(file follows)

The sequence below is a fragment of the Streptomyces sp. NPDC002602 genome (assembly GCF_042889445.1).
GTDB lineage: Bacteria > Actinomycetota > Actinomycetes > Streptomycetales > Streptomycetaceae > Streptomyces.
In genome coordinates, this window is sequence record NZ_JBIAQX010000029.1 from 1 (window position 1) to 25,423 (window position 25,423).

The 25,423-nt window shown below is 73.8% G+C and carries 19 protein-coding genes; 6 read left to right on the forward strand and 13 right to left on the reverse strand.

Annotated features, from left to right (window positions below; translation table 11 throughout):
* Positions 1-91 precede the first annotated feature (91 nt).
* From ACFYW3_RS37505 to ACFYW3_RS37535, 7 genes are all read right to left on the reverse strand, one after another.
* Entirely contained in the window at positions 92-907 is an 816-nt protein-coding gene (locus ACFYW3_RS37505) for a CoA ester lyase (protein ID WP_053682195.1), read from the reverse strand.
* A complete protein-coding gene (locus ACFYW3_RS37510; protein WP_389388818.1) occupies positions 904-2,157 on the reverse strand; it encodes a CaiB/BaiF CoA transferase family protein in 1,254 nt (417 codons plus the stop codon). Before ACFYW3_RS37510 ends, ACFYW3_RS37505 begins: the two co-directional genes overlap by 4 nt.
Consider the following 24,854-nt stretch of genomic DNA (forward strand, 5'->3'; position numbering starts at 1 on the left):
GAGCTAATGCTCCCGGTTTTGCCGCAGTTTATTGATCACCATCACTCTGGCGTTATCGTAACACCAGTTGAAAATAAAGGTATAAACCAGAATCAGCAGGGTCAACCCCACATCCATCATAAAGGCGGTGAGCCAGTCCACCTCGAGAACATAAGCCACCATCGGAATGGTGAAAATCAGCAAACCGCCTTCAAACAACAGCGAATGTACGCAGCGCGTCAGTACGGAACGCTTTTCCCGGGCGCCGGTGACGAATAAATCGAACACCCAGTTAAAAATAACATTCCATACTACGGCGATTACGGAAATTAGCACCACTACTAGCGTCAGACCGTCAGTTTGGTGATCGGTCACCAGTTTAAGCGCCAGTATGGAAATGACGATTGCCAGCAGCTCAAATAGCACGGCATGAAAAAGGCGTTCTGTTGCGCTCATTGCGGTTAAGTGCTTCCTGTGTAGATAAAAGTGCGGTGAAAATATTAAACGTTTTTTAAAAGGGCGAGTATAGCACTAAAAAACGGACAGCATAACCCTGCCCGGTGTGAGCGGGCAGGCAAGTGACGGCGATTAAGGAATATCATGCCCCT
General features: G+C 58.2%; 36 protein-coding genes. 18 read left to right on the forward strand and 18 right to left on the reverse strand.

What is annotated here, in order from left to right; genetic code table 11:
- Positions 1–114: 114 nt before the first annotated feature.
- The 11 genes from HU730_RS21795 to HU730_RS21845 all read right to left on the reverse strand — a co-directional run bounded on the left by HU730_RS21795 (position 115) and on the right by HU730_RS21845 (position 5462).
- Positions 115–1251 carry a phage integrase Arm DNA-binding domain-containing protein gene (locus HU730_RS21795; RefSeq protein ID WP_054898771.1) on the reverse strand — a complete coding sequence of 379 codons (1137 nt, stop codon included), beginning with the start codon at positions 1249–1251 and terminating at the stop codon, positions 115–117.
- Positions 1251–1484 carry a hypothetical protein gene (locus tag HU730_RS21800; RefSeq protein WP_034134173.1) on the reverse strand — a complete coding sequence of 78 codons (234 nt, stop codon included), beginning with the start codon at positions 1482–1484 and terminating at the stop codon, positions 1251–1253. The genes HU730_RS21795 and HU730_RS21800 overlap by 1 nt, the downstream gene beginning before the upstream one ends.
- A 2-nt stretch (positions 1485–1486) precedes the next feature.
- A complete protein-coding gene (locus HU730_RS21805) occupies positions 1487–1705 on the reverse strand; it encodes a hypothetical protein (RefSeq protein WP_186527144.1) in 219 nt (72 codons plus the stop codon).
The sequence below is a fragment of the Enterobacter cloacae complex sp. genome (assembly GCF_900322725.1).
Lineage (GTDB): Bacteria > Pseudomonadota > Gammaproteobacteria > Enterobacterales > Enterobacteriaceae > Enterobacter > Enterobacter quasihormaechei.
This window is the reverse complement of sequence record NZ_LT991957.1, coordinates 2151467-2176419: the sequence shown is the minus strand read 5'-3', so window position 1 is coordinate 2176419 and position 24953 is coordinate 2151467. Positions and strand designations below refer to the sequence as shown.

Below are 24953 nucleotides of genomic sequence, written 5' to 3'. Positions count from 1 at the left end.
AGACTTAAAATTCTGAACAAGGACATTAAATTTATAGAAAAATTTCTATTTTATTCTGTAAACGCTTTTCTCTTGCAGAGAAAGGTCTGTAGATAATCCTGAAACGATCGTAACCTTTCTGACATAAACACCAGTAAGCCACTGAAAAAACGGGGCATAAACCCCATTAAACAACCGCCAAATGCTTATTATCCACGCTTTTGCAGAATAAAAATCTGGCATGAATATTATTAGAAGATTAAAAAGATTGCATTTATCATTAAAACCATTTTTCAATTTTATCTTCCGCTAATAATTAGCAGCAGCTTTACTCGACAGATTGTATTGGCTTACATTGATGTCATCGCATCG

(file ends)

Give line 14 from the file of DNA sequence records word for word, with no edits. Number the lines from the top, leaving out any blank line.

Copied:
- Positions 1–114: 114 nt before the first annotated feature.